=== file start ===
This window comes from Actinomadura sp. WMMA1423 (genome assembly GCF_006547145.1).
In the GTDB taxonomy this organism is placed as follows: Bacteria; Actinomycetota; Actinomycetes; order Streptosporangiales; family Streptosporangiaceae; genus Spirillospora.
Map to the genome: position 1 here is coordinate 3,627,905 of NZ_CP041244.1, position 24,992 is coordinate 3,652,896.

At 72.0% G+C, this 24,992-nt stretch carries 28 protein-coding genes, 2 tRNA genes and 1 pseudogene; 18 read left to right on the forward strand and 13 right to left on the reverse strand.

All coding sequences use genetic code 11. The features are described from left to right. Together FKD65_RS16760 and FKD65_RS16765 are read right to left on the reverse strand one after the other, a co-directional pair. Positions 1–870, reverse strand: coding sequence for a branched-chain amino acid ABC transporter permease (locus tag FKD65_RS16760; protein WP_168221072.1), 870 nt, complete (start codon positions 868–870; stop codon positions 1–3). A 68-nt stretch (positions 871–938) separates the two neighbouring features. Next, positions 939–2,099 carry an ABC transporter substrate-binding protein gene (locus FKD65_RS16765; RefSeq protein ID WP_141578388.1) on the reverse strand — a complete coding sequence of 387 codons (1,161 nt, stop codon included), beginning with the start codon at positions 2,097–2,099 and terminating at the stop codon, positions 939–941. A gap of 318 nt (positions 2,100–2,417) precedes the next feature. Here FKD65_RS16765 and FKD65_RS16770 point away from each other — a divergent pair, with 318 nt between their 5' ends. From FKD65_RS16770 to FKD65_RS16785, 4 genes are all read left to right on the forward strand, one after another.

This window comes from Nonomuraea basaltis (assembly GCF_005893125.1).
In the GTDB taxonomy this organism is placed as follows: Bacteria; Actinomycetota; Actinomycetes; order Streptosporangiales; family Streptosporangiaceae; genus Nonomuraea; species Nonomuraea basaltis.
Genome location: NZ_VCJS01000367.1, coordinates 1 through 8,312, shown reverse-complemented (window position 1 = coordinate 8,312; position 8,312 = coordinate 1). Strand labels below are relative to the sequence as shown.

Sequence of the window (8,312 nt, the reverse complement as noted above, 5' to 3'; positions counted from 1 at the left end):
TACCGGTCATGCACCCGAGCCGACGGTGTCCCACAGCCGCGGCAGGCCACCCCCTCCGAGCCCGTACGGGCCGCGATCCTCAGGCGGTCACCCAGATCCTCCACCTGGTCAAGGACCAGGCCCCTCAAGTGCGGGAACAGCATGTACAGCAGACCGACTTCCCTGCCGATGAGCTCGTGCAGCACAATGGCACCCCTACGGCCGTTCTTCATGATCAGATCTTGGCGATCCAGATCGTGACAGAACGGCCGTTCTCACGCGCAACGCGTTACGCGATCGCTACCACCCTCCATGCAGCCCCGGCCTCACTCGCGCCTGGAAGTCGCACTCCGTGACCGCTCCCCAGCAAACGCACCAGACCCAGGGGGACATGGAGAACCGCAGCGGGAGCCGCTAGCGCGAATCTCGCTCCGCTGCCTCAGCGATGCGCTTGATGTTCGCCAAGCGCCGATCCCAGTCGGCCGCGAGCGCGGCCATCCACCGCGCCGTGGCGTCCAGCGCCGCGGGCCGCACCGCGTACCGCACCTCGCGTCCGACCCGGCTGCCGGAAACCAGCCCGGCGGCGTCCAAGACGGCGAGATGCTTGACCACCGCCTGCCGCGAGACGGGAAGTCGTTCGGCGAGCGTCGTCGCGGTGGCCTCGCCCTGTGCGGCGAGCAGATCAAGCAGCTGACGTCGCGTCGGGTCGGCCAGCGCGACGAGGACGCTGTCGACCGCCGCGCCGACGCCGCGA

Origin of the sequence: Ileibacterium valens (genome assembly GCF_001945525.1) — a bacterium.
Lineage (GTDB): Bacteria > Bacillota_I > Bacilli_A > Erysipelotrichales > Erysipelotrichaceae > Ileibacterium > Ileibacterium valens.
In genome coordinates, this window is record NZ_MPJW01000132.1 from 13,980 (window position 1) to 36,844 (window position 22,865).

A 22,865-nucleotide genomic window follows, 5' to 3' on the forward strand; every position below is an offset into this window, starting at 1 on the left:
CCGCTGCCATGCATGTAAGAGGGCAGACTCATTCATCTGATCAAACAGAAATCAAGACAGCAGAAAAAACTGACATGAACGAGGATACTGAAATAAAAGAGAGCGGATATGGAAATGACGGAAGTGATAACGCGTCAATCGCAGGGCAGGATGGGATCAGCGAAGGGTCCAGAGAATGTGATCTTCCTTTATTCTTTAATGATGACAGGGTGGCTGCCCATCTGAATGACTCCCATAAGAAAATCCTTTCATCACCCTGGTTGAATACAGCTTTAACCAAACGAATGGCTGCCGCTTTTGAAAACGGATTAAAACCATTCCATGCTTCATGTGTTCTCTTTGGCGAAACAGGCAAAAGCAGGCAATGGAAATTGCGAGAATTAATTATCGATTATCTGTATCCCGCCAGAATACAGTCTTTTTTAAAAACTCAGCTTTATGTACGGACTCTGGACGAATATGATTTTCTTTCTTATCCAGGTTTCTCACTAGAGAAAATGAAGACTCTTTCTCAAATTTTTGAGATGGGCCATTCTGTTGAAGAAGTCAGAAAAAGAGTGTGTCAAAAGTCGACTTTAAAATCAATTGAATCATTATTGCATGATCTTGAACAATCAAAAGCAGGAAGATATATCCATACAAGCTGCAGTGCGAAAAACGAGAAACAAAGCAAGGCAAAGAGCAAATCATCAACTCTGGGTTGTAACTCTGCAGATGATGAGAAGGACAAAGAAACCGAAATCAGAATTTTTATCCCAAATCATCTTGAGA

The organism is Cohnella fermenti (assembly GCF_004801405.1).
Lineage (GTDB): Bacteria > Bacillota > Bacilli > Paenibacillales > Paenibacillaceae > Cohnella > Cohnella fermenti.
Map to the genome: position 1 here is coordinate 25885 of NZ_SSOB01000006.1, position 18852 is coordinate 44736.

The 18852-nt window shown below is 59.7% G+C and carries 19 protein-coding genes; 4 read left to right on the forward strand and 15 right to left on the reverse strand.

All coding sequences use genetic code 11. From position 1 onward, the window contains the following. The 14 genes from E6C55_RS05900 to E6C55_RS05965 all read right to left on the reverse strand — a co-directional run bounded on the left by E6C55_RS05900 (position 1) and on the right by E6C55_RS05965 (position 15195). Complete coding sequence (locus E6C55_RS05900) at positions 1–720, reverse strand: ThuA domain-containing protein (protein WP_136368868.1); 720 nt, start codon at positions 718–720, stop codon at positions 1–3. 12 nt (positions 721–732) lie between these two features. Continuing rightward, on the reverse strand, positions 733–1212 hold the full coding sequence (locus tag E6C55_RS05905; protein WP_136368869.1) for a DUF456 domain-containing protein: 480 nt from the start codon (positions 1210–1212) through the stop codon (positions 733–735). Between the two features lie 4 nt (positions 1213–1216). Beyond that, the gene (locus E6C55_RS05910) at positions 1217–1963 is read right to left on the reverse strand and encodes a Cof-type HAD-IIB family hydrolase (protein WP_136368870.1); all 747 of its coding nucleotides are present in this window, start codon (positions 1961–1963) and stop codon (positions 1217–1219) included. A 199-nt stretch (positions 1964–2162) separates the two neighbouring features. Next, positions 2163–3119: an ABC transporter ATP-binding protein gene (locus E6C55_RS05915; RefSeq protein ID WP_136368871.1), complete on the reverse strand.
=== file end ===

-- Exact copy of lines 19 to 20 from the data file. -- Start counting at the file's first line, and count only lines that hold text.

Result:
The 18852-nt window shown below is 59.7% G+C and carries 19 protein-coding genes; 4 read left to right on the forward strand and 15 right to left on the reverse strand.

All coding sequences use genetic code 11. From position 1 onward, the window contains the following. The 14 genes from E6C55_RS05900 to E6C55_RS05965 all read right to left on the reverse strand — a co-directional run bounded on the left by E6C55_RS05900 (position 1) and on the right by E6C55_RS05965 (position 15195). Complete coding sequence (locus E6C55_RS05900) at positions 1–720, reverse strand: ThuA domain-containing protein (protein WP_136368868.1); 720 nt, start codon at positions 718–720, stop codon at positions 1–3. 12 nt (positions 721–732) lie between these two features. Continuing rightward, on the reverse strand, positions 733–1212 hold the full coding sequence (locus tag E6C55_RS05905; protein WP_136368869.1) for a DUF456 domain-containing protein: 480 nt from the start codon (positions 1210–1212) through the stop codon (positions 733–735). Between the two features lie 4 nt (positions 1213–1216). Beyond that, the gene (locus E6C55_RS05910) at positions 1217–1963 is read right to left on the reverse strand and encodes a Cof-type HAD-IIB family hydrolase (protein WP_136368870.1); all 747 of its coding nucleotides are present in this window, start codon (positions 1961–1963) and stop codon (positions 1217–1219) included. A 199-nt stretch (positions 1964–2162) separates the two neighbouring features. Next, positions 2163–3119: an ABC transporter ATP-binding protein gene (locus E6C55_RS05915; RefSeq protein ID WP_136368871.1), complete on the reverse strand.